A new forecast halving the expected return of spring chinook to the Columbia River and its tributaries led Washington to close Snake River salmon fishing earlier this week. The spring chinook return to the entire Columbia-Snake River Basin this season was predicted to be 160,800. It's now been cut to 83,000 and recreational fishing has been closed above and below Bonneville Dam near Portland. Upstream in Idaho, the chinook fishery has also been cancelled. And steelhead aren't faring much better, with just 825 wild adult B-runs expected to pass through the lower Snake River in 2017. Historically, Snake steelhead numbered 1 million fish, with the most recent 10-year average at 30,982.

Despite the meager start and the downgraded forecast, some salmon managers contend that large numbers of fish are stalled in a now booming lower Columbia River and could save the run with an upriver surge as soon as flows drop.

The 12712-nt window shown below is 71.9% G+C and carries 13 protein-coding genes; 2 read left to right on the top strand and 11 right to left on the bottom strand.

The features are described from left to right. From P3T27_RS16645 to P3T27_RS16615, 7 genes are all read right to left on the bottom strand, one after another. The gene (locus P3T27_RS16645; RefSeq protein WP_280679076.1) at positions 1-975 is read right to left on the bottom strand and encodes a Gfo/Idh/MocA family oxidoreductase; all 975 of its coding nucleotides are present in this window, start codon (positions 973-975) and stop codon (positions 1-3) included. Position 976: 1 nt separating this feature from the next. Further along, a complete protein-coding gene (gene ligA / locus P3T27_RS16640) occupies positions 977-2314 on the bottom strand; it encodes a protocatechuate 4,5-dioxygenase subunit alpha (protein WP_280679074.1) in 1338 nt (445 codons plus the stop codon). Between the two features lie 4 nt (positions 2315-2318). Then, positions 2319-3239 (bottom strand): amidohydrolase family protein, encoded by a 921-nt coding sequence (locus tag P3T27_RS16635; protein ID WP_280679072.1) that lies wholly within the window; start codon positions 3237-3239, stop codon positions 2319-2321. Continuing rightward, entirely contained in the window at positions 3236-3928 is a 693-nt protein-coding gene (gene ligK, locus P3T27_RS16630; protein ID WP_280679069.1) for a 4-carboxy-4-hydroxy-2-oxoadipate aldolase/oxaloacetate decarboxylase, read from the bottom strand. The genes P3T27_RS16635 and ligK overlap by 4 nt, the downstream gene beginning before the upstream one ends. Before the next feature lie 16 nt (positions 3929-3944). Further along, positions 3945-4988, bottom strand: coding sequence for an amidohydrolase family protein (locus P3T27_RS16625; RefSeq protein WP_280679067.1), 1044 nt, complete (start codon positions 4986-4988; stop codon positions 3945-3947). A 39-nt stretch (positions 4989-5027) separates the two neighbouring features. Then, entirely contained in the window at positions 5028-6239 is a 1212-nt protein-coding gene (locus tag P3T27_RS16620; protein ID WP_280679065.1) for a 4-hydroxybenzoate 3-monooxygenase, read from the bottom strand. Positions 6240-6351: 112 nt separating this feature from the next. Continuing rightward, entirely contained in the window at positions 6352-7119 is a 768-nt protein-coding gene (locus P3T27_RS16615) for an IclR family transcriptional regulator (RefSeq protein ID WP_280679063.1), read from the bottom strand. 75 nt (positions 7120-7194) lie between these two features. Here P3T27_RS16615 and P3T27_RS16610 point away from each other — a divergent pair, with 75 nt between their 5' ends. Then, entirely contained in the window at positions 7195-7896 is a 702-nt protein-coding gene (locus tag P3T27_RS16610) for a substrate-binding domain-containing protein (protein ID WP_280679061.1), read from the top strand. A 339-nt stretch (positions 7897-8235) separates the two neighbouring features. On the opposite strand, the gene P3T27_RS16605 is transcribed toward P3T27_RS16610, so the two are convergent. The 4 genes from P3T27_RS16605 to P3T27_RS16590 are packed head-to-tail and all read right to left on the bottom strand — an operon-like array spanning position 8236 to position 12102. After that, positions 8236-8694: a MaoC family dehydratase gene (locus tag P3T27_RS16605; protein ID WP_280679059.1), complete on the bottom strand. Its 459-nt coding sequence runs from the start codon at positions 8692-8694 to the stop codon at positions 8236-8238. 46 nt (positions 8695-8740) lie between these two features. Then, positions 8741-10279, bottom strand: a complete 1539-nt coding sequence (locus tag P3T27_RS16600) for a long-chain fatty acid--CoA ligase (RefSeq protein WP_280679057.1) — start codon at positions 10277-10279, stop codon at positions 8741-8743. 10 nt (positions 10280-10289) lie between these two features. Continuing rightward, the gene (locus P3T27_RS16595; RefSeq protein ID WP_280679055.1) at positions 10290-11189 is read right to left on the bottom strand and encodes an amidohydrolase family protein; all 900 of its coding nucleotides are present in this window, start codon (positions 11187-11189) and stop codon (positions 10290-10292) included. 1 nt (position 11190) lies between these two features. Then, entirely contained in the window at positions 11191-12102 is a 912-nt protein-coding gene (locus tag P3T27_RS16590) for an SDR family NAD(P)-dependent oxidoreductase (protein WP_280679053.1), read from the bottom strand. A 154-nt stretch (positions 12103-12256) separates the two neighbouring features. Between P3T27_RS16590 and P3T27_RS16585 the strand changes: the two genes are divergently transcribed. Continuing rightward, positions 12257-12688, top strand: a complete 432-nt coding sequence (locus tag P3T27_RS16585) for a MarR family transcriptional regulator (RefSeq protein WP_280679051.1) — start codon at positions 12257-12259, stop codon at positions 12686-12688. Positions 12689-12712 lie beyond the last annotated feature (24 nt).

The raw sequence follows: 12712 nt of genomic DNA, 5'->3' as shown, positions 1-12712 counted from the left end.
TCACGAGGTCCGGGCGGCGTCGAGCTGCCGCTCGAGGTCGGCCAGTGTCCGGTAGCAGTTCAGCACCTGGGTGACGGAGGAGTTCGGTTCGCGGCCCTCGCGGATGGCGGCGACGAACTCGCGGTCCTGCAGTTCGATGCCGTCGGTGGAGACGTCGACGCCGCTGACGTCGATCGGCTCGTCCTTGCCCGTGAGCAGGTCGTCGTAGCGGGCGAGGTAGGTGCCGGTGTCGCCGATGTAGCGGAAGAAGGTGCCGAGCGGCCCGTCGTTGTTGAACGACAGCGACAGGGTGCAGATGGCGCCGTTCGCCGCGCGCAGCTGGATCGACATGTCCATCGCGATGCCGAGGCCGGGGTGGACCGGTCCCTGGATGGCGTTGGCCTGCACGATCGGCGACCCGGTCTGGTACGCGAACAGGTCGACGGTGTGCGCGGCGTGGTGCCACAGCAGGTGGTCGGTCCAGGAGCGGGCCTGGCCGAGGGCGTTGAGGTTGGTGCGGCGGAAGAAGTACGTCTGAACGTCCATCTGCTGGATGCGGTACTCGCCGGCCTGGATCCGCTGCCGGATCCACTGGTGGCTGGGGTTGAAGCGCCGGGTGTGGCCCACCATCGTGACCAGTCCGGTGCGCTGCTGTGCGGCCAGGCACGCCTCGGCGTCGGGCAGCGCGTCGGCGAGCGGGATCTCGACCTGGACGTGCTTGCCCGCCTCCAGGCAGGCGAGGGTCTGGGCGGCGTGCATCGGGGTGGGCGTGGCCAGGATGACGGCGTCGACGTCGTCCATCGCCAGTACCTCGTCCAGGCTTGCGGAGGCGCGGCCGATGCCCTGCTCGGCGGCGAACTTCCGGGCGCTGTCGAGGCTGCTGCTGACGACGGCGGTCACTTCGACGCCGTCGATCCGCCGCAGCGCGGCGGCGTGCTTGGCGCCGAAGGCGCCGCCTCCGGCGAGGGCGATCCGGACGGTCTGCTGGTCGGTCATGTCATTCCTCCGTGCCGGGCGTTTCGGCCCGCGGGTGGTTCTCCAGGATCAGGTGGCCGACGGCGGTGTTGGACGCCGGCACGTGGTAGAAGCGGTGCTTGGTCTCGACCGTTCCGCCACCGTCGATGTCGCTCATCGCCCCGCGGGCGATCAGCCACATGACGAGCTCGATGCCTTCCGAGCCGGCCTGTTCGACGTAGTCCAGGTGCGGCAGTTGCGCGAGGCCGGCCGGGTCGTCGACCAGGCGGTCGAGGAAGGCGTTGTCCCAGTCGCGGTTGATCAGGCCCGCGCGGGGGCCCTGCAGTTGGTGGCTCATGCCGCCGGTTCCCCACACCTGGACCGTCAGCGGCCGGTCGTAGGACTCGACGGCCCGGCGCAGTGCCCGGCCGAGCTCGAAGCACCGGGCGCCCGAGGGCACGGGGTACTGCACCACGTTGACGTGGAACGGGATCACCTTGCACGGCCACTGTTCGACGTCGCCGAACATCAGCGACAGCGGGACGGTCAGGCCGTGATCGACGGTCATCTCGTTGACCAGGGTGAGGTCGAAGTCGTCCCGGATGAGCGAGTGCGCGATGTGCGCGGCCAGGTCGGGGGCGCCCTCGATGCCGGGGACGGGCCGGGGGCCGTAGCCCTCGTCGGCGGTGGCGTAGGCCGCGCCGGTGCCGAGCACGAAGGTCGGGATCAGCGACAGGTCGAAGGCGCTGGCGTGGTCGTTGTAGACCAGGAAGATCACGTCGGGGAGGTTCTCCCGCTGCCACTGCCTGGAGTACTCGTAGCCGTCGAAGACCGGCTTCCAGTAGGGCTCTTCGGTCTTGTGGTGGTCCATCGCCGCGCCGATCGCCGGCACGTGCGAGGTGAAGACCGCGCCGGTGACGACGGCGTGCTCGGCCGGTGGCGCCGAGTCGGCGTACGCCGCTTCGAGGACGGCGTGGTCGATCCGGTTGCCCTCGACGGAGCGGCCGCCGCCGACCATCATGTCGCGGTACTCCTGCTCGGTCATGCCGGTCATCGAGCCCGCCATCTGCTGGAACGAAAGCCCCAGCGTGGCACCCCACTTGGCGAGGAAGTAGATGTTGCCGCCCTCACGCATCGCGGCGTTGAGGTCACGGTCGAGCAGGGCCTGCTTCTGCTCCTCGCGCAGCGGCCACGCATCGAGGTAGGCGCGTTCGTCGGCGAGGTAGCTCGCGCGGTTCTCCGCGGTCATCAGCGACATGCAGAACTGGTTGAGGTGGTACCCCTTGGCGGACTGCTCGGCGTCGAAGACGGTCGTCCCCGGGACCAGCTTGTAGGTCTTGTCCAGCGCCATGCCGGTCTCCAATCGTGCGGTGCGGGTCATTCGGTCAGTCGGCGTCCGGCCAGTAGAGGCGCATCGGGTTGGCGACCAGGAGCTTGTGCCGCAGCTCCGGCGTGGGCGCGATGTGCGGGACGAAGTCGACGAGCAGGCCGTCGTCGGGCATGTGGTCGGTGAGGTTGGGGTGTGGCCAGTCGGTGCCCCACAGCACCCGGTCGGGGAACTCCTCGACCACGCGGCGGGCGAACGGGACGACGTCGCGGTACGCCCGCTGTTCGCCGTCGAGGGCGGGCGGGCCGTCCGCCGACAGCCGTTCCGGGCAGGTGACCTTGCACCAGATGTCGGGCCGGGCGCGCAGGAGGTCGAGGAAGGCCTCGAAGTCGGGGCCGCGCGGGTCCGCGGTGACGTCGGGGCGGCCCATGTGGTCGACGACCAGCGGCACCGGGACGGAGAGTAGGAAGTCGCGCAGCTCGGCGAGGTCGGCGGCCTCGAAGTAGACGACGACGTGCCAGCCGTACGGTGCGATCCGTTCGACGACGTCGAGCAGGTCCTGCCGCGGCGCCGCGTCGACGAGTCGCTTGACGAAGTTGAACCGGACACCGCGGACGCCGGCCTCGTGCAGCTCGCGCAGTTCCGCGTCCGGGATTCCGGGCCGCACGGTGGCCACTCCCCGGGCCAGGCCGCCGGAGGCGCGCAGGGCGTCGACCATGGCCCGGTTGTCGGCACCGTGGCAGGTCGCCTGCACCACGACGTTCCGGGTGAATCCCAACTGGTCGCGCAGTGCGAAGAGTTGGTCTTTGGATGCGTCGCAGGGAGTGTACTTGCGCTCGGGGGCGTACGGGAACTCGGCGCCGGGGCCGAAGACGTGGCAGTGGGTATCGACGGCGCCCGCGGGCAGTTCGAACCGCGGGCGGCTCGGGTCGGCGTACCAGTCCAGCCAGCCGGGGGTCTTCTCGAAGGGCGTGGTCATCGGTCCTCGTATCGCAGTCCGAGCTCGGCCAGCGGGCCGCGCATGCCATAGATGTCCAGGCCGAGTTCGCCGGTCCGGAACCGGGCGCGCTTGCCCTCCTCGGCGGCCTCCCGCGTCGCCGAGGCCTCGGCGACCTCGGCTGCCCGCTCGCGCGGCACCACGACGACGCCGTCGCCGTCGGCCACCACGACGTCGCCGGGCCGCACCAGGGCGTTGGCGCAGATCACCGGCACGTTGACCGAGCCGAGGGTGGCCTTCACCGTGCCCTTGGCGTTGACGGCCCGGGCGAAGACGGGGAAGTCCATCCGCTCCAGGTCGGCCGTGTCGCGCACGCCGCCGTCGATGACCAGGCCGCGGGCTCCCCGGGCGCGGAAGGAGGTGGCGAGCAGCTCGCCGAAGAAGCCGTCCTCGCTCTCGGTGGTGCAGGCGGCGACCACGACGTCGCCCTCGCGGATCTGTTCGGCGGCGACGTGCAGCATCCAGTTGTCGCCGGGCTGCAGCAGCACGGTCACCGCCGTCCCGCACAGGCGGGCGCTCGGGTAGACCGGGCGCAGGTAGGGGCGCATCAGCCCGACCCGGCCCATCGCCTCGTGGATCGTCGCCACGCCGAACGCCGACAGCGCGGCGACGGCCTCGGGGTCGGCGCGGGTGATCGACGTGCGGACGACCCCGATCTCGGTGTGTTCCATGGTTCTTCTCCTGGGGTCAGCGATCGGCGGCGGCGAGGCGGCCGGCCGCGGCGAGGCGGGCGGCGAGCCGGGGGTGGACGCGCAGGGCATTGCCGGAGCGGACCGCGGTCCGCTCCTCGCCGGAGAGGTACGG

"The recreational fishery, the test fisheries, all the indices say there is fish down there except for (fish counts at) Bonneville. Until the Bonneville counts come up it's a disastrous run," Ron Roler of the Washington Department of Fish and Wildlife told the Lewiston Morning Tribune.

Read More